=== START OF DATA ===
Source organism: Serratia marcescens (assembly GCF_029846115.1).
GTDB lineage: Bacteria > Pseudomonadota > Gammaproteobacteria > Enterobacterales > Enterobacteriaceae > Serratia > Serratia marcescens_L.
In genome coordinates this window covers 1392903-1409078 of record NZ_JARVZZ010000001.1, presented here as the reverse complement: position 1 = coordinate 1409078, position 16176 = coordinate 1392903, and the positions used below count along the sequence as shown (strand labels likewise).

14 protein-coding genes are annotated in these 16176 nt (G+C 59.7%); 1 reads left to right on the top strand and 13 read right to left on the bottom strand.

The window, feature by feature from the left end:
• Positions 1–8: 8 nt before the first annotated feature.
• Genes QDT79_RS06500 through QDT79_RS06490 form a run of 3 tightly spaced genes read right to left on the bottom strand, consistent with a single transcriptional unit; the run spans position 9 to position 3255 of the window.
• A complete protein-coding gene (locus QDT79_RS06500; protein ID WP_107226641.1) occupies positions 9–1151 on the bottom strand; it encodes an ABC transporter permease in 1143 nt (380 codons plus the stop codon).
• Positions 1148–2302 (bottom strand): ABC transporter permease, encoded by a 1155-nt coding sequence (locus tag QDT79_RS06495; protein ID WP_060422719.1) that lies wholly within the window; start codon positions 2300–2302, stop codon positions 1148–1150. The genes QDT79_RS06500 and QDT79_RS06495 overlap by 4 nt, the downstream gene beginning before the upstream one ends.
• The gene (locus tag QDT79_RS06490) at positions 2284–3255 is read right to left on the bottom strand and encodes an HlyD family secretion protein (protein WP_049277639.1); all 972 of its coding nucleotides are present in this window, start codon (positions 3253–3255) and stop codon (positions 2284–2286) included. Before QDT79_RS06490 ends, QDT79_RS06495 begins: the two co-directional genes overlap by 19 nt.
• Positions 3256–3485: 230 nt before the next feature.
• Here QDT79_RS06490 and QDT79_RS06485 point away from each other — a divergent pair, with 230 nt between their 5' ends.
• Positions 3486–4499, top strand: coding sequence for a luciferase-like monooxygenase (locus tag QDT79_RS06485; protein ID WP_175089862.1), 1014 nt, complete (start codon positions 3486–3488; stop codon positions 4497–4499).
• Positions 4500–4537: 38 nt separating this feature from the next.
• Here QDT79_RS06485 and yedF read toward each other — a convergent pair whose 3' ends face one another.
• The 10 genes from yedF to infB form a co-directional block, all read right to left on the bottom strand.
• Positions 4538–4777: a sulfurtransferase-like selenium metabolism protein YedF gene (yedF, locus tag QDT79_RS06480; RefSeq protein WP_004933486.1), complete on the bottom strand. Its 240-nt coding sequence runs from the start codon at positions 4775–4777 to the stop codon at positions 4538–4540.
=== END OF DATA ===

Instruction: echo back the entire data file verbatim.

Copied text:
Source organism: Serratia marcescens (assembly GCF_029846115.1).
GTDB lineage: Bacteria > Pseudomonadota > Gammaproteobacteria > Enterobacterales > Enterobacteriaceae > Serratia > Serratia marcescens_L.
In genome coordinates this window covers 1392903-1409078 of record NZ_JARVZZ010000001.1, presented here as the reverse complement: position 1 = coordinate 1409078, position 16176 = coordinate 1392903, and the positions used below count along the sequence as shown (strand labels likewise).

14 protein-coding genes are annotated in these 16176 nt (G+C 59.7%); 1 reads left to right on the top strand and 13 read right to left on the bottom strand.

The window, feature by feature from the left end:
• Positions 1–8: 8 nt before the first annotated feature.
• Genes QDT79_RS06500 through QDT79_RS06490 form a run of 3 tightly spaced genes read right to left on the bottom strand, consistent with a single transcriptional unit; the run spans position 9 to position 3255 of the window.
• A complete protein-coding gene (locus QDT79_RS06500; protein ID WP_107226641.1) occupies positions 9–1151 on the bottom strand; it encodes an ABC transporter permease in 1143 nt (380 codons plus the stop codon).
• Positions 1148–2302 (bottom strand): ABC transporter permease, encoded by a 1155-nt coding sequence (locus tag QDT79_RS06495; protein ID WP_060422719.1) that lies wholly within the window; start codon positions 2300–2302, stop codon positions 1148–1150. The genes QDT79_RS06500 and QDT79_RS06495 overlap by 4 nt, the downstream gene beginning before the upstream one ends.
• The gene (locus tag QDT79_RS06490) at positions 2284–3255 is read right to left on the bottom strand and encodes an HlyD family secretion protein (protein WP_049277639.1); all 972 of its coding nucleotides are present in this window, start codon (positions 3253–3255) and stop codon (positions 2284–2286) included. Before QDT79_RS06490 ends, QDT79_RS06495 begins: the two co-directional genes overlap by 19 nt.
• Positions 3256–3485: 230 nt before the next feature.
• Here QDT79_RS06490 and QDT79_RS06485 point away from each other — a divergent pair, with 230 nt between their 5' ends.
• Positions 3486–4499, top strand: coding sequence for a luciferase-like monooxygenase (locus tag QDT79_RS06485; protein ID WP_175089862.1), 1014 nt, complete (start codon positions 3486–3488; stop codon positions 4497–4499).
• Positions 4500–4537: 38 nt separating this feature from the next.
• Here QDT79_RS06485 and yedF read toward each other — a convergent pair whose 3' ends face one another.
• The 10 genes from yedF to infB form a co-directional block, all read right to left on the bottom strand.
• Positions 4538–4777: a sulfurtransferase-like selenium metabolism protein YedF gene (yedF, locus tag QDT79_RS06480; RefSeq protein WP_004933486.1), complete on the bottom strand. Its 240-nt coding sequence runs from the start codon at positions 4775–4777 to the stop codon at positions 4538–4540.